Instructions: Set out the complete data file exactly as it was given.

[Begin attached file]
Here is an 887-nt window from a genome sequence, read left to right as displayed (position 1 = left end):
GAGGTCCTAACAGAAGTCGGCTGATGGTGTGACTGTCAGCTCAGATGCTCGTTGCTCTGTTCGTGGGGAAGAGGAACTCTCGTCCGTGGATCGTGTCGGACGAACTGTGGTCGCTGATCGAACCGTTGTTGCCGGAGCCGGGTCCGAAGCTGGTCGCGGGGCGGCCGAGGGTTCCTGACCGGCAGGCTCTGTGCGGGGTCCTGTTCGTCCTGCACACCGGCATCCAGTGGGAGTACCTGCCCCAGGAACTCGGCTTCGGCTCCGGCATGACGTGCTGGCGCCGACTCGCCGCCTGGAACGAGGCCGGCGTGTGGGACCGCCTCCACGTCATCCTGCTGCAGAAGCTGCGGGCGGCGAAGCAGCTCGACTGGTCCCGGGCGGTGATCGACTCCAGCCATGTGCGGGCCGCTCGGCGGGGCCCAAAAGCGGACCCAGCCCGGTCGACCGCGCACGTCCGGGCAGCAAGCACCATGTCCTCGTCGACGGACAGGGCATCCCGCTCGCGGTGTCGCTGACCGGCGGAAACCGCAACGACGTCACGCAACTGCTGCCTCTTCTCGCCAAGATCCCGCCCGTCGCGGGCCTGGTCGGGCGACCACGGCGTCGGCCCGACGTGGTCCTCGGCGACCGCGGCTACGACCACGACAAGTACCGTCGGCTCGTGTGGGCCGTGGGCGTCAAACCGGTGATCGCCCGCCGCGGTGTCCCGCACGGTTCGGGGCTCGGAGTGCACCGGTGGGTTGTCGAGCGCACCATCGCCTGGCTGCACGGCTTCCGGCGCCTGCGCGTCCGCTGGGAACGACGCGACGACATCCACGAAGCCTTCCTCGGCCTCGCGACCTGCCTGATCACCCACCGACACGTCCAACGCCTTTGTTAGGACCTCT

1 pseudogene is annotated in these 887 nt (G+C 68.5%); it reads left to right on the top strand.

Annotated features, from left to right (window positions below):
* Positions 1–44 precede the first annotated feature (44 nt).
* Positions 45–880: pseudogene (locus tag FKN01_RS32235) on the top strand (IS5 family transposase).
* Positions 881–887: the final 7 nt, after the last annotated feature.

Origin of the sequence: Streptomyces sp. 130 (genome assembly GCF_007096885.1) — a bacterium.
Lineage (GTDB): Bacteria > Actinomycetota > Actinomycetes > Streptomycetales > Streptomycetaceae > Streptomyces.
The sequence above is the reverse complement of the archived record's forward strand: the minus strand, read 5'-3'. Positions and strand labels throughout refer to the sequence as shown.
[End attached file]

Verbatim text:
Here is an 887-nt window from a genome sequence, read left to right as displayed (position 1 = left end):
GAGGTCCTAACAGAAGTCGGCTGATGGTGTGACTGTCAGCTCAGATGCTCGTTGCTCTGTTCGTGGGGAAGAGGAACTCTCGTCCGTGGATCGTGTCGGACGAACTGTGGTCGCTGATCGAACCGTTGTTGCCGGAGCCGGGTCCGAAGCTGGTCGCGGGGCGGCCGAGGGTTCCTGACCGGCAGGCTCTGTGCGGGGTCCTGTTCGTCCTGCACACCGGCATCCAGTGGGAGTACCTGCCCCAGGAACTCGGCTTCGGCTCCGGCATGACGTGCTGGCGCCGACTCGCCGCCTGGAACGAGGCCGGCGTGTGGGACCGCCTCCACGTCATCCTGCTGCAGAAGCTGCGGGCGGCGAAGCAGCTCGACTGGTCCCGGGCGGTGATCGACTCCAGCCATGTGCGGGCCGCTCGGCGGGGCCCAAAAGCGGACCCAGCCCGGTCGACCGCGCACGTCCGGGCAGCAAGCACCATGTCCTCGTCGACGGACAGGGCATCCCGCTCGCGGTGTCGCTGACCGGCGGAAACCGCAACGACGTCACGCAACTGCTGCCTCTTCTCGCCAAGATCCCGCCCGTCGCGGGCCTGGTCGGGCGACCACGGCGTCGGCCCGACGTGGTCCTCGGCGACCGCGGCTACGACCACGACAAGTACCGTCGGCTCGTGTGGGCCGTGGGCGTCAAACCGGTGATCGCCCGCCGCGGTGTCCCGCACGGTTCGGGGCTCGGAGTGCACCGGTGGGTTGTCGAGCGCACCATCGCCTGGCTGCACGGCTTCCGGCGCCTGCGCGTCCGCTGGGAACGACGCGACGACATCCACGAAGCCTTCCTCGGCCTCGCGACCTGCCTGATCACCCACCGACACGTCCAACGCCTTTGTTAGGACCTCT

1 pseudogene is annotated in these 887 nt (G+C 68.5%); it reads left to right on the top strand.

Annotated features, from left to right (window positions below):
* Positions 1–44 precede the first annotated feature (44 nt).
* Positions 45–880: pseudogene (locus tag FKN01_RS32235) on the top strand (IS5 family transposase).
* Positions 881–887: the final 7 nt, after the last annotated feature.

Origin of the sequence: Streptomyces sp. 130 (genome assembly GCF_007096885.1) — a bacterium.
Lineage (GTDB): Bacteria > Actinomycetota > Actinomycetes > Streptomycetales > Streptomycetaceae > Streptomyces.
The sequence above is the reverse complement of the archived record's forward strand: the minus strand, read 5'-3'. Positions and strand labels throughout refer to the sequence as shown.